Mozilla continues to explore the possibilities of developing its products focusing primarily on user privacy. As part of its joint experiment with ProtonVPN service, Mozilla will be offering a VPN add-on for...
Mozilla continues to explore the possibilities of developing its products focusing primarily on user privacy.
As part of its joint experiment with ProtonVPN service, Mozilla will be offering a VPN add-on for Firefox browser to random users.
The testing will be available to users of Firefox 62 English language pack in the USA. If they use insecure networks, such as public Wi-Fi in cafes or airports, the browser will propose installation of a paid protection service against malicious sites and possible data leakage. The test service subscription costs $10 a month.
Mozilla reported in its blog post that the developers decided to implement the service after a careful study of user feedback and expectations. During several months of the experiment, the organization will try to assess whether such a function has good prospects and how much in demand it is.
Mozilla partnered with ProtonVPN, a popular service launched by the ProtonMail team. Among ProtonVPN’s advantages over other VPN providers are SecureCore technology, IKEv2 protocol support and traffic routing through Tor.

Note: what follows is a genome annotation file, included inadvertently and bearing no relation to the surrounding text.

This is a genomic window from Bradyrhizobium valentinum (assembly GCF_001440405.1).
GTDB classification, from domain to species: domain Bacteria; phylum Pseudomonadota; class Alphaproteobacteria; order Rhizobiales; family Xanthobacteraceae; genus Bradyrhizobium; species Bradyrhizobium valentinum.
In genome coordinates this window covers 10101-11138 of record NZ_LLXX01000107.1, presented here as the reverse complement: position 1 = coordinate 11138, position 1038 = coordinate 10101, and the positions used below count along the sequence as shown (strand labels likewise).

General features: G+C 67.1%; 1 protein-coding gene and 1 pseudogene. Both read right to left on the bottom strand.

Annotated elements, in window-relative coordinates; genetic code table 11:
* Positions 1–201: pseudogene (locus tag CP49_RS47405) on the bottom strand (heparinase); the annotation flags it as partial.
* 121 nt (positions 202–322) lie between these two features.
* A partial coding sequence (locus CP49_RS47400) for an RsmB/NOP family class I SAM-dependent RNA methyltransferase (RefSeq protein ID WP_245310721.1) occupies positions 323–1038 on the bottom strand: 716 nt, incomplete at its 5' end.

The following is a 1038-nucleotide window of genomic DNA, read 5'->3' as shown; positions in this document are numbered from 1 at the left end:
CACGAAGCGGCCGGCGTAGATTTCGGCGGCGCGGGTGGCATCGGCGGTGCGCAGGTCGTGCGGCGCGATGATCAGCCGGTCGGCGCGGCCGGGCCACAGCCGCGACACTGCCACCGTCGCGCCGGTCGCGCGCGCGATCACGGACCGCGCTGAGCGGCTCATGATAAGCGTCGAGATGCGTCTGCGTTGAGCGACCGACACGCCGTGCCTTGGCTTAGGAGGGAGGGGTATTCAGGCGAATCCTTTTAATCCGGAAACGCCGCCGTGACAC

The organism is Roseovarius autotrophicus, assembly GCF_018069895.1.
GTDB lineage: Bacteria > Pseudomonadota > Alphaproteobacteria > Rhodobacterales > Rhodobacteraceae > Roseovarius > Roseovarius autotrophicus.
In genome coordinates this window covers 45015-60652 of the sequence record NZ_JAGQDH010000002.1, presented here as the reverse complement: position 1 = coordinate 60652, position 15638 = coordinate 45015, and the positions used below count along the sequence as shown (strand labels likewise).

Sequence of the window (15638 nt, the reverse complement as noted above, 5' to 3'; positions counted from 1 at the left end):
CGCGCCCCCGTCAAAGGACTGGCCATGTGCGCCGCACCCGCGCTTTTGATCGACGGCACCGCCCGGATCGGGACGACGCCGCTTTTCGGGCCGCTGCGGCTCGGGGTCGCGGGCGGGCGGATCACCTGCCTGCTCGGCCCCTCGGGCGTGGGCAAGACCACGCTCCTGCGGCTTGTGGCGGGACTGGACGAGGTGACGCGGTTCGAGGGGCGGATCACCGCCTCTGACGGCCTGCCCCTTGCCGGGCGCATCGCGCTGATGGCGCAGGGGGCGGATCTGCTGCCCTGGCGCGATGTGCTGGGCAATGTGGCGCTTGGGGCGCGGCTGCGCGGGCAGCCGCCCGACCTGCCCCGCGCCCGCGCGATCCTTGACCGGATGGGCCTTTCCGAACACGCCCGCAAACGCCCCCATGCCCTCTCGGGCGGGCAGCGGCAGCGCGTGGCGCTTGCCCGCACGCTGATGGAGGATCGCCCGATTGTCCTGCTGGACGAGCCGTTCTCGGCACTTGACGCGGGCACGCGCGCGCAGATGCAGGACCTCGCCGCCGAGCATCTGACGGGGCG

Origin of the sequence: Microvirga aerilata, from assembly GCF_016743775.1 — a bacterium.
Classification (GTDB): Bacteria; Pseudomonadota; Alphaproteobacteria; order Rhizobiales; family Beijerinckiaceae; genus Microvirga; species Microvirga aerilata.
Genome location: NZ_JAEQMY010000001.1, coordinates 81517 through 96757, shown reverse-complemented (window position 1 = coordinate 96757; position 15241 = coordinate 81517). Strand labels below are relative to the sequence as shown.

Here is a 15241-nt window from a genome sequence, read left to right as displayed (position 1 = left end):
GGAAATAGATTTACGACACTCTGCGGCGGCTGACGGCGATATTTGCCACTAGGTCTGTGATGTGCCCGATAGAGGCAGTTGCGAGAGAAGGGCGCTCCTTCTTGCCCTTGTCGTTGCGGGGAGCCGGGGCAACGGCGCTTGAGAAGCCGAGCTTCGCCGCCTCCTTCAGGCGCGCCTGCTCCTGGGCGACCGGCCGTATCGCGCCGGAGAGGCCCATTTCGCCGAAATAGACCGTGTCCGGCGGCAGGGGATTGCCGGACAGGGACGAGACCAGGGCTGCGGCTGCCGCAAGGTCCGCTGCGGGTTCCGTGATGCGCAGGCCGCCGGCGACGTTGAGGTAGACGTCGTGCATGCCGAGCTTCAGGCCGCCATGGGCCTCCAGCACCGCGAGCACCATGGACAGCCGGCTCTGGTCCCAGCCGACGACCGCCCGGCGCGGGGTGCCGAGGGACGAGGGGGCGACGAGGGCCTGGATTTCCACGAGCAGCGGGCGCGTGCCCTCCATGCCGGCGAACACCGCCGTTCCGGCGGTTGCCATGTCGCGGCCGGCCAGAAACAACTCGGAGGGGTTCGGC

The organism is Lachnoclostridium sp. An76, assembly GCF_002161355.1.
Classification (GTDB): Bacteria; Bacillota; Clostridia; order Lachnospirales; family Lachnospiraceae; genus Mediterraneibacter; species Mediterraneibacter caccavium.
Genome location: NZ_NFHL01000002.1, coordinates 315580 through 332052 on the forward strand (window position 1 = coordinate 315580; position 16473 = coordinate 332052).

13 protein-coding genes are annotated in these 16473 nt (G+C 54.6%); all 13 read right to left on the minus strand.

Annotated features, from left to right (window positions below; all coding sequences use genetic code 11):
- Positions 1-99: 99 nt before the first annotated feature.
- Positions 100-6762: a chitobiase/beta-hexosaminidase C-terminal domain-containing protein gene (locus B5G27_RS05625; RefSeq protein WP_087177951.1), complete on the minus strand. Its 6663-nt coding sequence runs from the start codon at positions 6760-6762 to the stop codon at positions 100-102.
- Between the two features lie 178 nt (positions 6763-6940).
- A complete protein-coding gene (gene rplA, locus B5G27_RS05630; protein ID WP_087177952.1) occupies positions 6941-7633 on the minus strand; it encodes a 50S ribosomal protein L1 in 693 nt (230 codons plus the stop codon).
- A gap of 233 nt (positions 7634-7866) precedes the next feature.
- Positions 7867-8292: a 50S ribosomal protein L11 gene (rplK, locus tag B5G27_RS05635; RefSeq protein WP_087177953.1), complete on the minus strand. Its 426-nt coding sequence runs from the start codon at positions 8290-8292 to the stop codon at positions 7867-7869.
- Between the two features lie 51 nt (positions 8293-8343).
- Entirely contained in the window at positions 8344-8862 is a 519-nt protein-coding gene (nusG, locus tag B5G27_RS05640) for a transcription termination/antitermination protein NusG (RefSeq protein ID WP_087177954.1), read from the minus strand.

Through this collaboration, ProtonVPN is hoping to substantially expand its user base, thus improving security and confidentiality levels throughout the world.
To launch the project, Mozilla’s information security specialists carefully studied the encryption methods used by ProtonVPN and visited the company’s head office in Geneva.
The new partnership, however, has one aspect that may strike a warning note for open source advocates. ProtonVPN today’s customers for Windows, Mac, Android and iOS use closed-code software. The Firefox add-on will most probably be proprietary as well, which means that we have to rely of Proton team’s impeccable reputation for the time being.
Read also: The browser war continues
It should be noted that ProtonMail had a closed code initially as well, but it eventually became open code. This may also be the case with the company’s VPN products.
Earlier, Opera developers tried to add VPN to the browser functionality, but unlike Mozilla, they chose to unroll their own VPN service, rather than use an existing one.
Share this with your friends!